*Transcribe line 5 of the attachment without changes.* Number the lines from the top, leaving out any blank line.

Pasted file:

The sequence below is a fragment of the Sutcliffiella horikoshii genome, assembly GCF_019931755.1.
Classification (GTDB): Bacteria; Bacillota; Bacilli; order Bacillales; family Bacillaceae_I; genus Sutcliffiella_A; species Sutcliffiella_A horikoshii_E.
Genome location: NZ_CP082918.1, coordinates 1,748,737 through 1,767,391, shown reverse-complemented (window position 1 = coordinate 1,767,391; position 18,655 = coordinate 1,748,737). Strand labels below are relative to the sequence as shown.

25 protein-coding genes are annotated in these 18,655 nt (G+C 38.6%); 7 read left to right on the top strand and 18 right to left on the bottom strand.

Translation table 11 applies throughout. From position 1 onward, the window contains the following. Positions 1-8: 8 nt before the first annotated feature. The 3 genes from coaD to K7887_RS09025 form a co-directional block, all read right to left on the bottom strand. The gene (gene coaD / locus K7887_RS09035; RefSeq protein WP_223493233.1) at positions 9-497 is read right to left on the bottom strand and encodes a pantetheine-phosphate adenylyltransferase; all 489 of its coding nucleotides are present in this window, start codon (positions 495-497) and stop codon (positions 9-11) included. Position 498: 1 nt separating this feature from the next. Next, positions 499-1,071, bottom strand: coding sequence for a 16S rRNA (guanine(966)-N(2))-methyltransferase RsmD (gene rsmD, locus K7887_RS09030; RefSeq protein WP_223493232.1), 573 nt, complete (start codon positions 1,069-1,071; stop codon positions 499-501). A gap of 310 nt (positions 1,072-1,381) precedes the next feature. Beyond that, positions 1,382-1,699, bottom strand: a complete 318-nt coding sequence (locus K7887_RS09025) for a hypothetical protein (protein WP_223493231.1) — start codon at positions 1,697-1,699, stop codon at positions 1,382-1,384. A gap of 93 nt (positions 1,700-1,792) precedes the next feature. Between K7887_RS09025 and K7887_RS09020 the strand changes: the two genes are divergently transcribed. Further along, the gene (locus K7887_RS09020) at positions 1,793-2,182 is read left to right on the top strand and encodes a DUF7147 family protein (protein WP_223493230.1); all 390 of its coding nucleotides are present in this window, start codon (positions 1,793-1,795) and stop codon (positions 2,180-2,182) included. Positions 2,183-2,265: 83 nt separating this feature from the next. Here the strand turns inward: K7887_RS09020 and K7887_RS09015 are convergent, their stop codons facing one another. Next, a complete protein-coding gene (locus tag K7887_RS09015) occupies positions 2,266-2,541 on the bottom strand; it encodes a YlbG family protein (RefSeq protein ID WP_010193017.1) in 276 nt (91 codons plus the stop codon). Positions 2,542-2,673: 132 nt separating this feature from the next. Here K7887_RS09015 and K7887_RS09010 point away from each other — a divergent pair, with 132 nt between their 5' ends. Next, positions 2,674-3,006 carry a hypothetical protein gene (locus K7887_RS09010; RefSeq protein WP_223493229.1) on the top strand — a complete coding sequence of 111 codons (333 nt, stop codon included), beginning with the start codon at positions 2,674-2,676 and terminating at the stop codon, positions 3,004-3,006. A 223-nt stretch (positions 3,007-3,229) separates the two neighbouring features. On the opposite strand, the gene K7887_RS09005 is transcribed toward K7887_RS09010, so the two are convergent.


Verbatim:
Translation table 11 applies throughout. From position 1 onward, the window contains the following. Positions 1-8: 8 nt before the first annotated feature. The 3 genes from coaD to K7887_RS09025 form a co-directional block, all read right to left on the bottom strand. The gene (gene coaD / locus K7887_RS09035; RefSeq protein WP_223493233.1) at positions 9-497 is read right to left on the bottom strand and encodes a pantetheine-phosphate adenylyltransferase; all 489 of its coding nucleotides are present in this window, start codon (positions 495-497) and stop codon (positions 9-11) included. Position 498: 1 nt separating this feature from the next. Next, positions 499-1,071, bottom strand: coding sequence for a 16S rRNA (guanine(966)-N(2))-methyltransferase RsmD (gene rsmD, locus K7887_RS09030; RefSeq protein WP_223493232.1), 573 nt, complete (start codon positions 1,069-1,071; stop codon positions 499-501). A gap of 310 nt (positions 1,072-1,381) precedes the next feature. Beyond that, positions 1,382-1,699, bottom strand: a complete 318-nt coding sequence (locus K7887_RS09025) for a hypothetical protein (protein WP_223493231.1) — start codon at positions 1,697-1,699, stop codon at positions 1,382-1,384. A gap of 93 nt (positions 1,700-1,792) precedes the next feature. Between K7887_RS09025 and K7887_RS09020 the strand changes: the two genes are divergently transcribed. Further along, the gene (locus K7887_RS09020) at positions 1,793-2,182 is read left to right on the top strand and encodes a DUF7147 family protein (protein WP_223493230.1); all 390 of its coding nucleotides are present in this window, start codon (positions 1,793-1,795) and stop codon (positions 2,180-2,182) included. Positions 2,183-2,265: 83 nt separating this feature from the next. Here the strand turns inward: K7887_RS09020 and K7887_RS09015 are convergent, their stop codons facing one another. Next, a complete protein-coding gene (locus tag K7887_RS09015) occupies positions 2,266-2,541 on the bottom strand; it encodes a YlbG family protein (RefSeq protein ID WP_010193017.1) in 276 nt (91 codons plus the stop codon). Positions 2,542-2,673: 132 nt separating this feature from the next. Here K7887_RS09015 and K7887_RS09010 point away from each other — a divergent pair, with 132 nt between their 5' ends. Next, positions 2,674-3,006 carry a hypothetical protein gene (locus K7887_RS09010; RefSeq protein WP_223493229.1) on the top strand — a complete coding sequence of 111 codons (333 nt, stop codon included), beginning with the start codon at positions 2,674-2,676 and terminating at the stop codon, positions 3,004-3,006. A 223-nt stretch (positions 3,007-3,229) separates the two neighbouring features. On the opposite strand, the gene K7887_RS09005 is transcribed toward K7887_RS09010, so the two are convergent.